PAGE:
Brandon had a trick up his sleeve to prove it to me. He had a game genie and he knew the code to make the other cars go crazy. So, we popped in the game genie and put in the code and just as he said the computer racers just drove in circles once the race started meaning there was no competition for us. We played for a long time getting to level 50 and we just couldn’t play anymore. So, we hooked up the NES Advantage controller, leaned a heavy jar of pennies on the controller and on the B button and just let the game play all night. It wasn’t pretty but the car scraping along the walls eventually made it to the finish line in first place.
The next morning when we awoke we found the game was still going and the level count in the bottom left of the screen showed some gibberish. It was either a letter/number or number/symbol combo, it was almost 30 years ago so I don’t remember exactly. But, I do remember that Brandon was right, the game does indeed go on forever.
My Biggest Struggles
There are a few tough levels in the game but I found this to be the toughest. The track is one you have seen before (Level 17 maybe??) and features 4 oil slicks on the first turn. The race is 5 laps and you must play perfectly to win. The other cars are much faster than you so if you hit those oil slicks one time or miss the zippers on the straight away you don’t stand much of a chance. It is possible to overcome a couple of minor mistakes but you have to hit all the curves perfectly. Most of my good runs ended here.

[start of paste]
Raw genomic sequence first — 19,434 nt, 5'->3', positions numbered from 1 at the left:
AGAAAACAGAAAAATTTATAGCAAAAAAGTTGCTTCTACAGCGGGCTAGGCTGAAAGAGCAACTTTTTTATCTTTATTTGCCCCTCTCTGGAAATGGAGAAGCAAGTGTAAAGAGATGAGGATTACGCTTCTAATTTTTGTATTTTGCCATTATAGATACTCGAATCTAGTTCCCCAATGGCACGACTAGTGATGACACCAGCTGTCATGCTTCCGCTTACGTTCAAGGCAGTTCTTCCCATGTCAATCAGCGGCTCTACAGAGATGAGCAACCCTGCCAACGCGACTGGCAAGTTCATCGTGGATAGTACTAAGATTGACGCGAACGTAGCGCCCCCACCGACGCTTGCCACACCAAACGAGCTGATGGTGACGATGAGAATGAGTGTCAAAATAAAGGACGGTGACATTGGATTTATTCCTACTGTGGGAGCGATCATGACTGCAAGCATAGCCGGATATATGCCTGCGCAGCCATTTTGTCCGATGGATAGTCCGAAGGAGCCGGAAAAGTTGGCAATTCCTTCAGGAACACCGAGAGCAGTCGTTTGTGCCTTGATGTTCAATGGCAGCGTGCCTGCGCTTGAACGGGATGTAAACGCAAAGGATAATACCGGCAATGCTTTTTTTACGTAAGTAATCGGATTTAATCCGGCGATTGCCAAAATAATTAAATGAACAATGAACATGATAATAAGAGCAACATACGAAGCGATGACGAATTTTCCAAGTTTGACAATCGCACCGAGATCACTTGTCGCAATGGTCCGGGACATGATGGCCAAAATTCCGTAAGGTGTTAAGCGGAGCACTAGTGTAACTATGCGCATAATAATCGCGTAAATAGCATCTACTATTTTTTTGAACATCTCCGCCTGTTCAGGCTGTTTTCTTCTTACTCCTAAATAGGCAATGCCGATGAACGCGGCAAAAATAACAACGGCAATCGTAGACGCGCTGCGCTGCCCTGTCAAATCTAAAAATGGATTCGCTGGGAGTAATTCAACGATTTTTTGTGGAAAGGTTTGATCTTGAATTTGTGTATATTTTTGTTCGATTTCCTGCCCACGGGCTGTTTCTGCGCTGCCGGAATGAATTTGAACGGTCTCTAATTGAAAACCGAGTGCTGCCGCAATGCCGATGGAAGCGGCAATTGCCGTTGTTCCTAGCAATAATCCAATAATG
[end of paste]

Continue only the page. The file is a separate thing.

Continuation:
The final level is the longest, both in course length and number of laps (9). It may just be me, but I felt all the turns to be backwards on this race. I felt like I was writing with my left hand, riding goofy foot on a skateboard or hitting a backhand in tennis. It just didn’t feel natural to me and took a lot of failed attempts to get the hang of it. On top of this there are no power-ups or stars (ammo for your projectiles) on this course. So, if you don’t have a maxed out car and a lot of projectiles to spare this race is going to be tough. All of the cars drive nearly perfectly and are just a little faster than you are. Since you only get two continues before starting over it takes a lot of time to practice this race enough to beat it.
Without going into specifics (both because I don’t fully understand and don’t feel like typing it all out) the NES is limited to a specific number of sprites (car, road hazards, power-ups) on screen at once. To get around this, the programmers coded in sprite flickering that allows more than the NES limit of sprites on screen at once. What happens is the sprites flicker at different intervals very quickly so that no more than the limit are on screen at the same time. Because they flicker so quickly the human eye doesn’t really notice, or notice enough to hinder gameplay.
The problem with this is that R.C. Pro Am moves really fast so the sprites are only on screen for a split second before you have driven past them. Even with the fast flicker you sometimes just don’t see items. This is a problem if you don’t see a water puddle or oil slick which can slow you down and is also a problem if you can’t see a letter or power-up that you need to progress in the game. It isn’t hindering by any means but you really need to know the courses like the back of your hand so you know where the power-ups are even if you can’t see them.
After 25 hours of playing over 3 months I’m still not sick of this game. There are not many games that remain fun after that many hours. If you are looking for a fun game to kill 15-20 minutes you will be hard pressed to find one better than this. But, if you want to beat all 24 levels you are in for an uphill battle. Even with the difficulty though the game isn’t unfair and the difficulty curve feels perfect.